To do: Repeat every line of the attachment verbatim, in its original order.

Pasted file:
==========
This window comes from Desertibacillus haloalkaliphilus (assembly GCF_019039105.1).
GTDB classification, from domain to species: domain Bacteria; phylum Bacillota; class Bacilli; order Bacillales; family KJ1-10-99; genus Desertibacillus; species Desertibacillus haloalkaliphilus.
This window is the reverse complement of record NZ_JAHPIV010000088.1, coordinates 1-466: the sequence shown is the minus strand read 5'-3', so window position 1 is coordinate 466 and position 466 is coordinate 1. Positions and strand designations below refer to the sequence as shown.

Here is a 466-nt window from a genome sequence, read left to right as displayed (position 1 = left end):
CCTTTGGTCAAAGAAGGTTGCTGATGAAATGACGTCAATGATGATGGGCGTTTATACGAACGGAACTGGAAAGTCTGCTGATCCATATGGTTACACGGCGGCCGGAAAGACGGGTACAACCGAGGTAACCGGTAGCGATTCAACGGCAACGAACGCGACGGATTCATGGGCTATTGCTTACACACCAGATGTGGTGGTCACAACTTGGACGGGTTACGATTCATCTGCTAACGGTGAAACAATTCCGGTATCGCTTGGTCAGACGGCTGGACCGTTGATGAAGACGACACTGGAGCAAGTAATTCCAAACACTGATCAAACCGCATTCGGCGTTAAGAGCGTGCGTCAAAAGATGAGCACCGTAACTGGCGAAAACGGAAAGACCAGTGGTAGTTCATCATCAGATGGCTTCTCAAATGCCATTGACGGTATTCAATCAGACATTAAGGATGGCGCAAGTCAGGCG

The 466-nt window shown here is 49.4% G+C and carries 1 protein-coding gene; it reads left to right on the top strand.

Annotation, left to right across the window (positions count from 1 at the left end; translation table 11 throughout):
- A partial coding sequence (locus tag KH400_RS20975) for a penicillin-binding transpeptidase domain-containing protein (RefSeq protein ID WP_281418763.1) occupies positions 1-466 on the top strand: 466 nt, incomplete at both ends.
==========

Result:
This window comes from Desertibacillus haloalkaliphilus (assembly GCF_019039105.1).
GTDB classification, from domain to species: domain Bacteria; phylum Bacillota; class Bacilli; order Bacillales; family KJ1-10-99; genus Desertibacillus; species Desertibacillus haloalkaliphilus.
This window is the reverse complement of record NZ_JAHPIV010000088.1, coordinates 1-466: the sequence shown is the minus strand read 5'-3', so window position 1 is coordinate 466 and position 466 is coordinate 1. Positions and strand designations below refer to the sequence as shown.

Here is a 466-nt window from a genome sequence, read left to right as displayed (position 1 = left end):
CCTTTGGTCAAAGAAGGTTGCTGATGAAATGACGTCAATGATGATGGGCGTTTATACGAACGGAACTGGAAAGTCTGCTGATCCATATGGTTACACGGCGGCCGGAAAGACGGGTACAACCGAGGTAACCGGTAGCGATTCAACGGCAACGAACGCGACGGATTCATGGGCTATTGCTTACACACCAGATGTGGTGGTCACAACTTGGACGGGTTACGATTCATCTGCTAACGGTGAAACAATTCCGGTATCGCTTGGTCAGACGGCTGGACCGTTGATGAAGACGACACTGGAGCAAGTAATTCCAAACACTGATCAAACCGCATTCGGCGTTAAGAGCGTGCGTCAAAAGATGAGCACCGTAACTGGCGAAAACGGAAAGACCAGTGGTAGTTCATCATCAGATGGCTTCTCAAATGCCATTGACGGTATTCAATCAGACATTAAGGATGGCGCAAGTCAGGCG

The 466-nt window shown here is 49.4% G+C and carries 1 protein-coding gene; it reads left to right on the top strand.

Annotation, left to right across the window (positions count from 1 at the left end; translation table 11 throughout):
- A partial coding sequence (locus tag KH400_RS20975) for a penicillin-binding transpeptidase domain-containing protein (RefSeq protein ID WP_281418763.1) occupies positions 1-466 on the top strand: 466 nt, incomplete at both ends.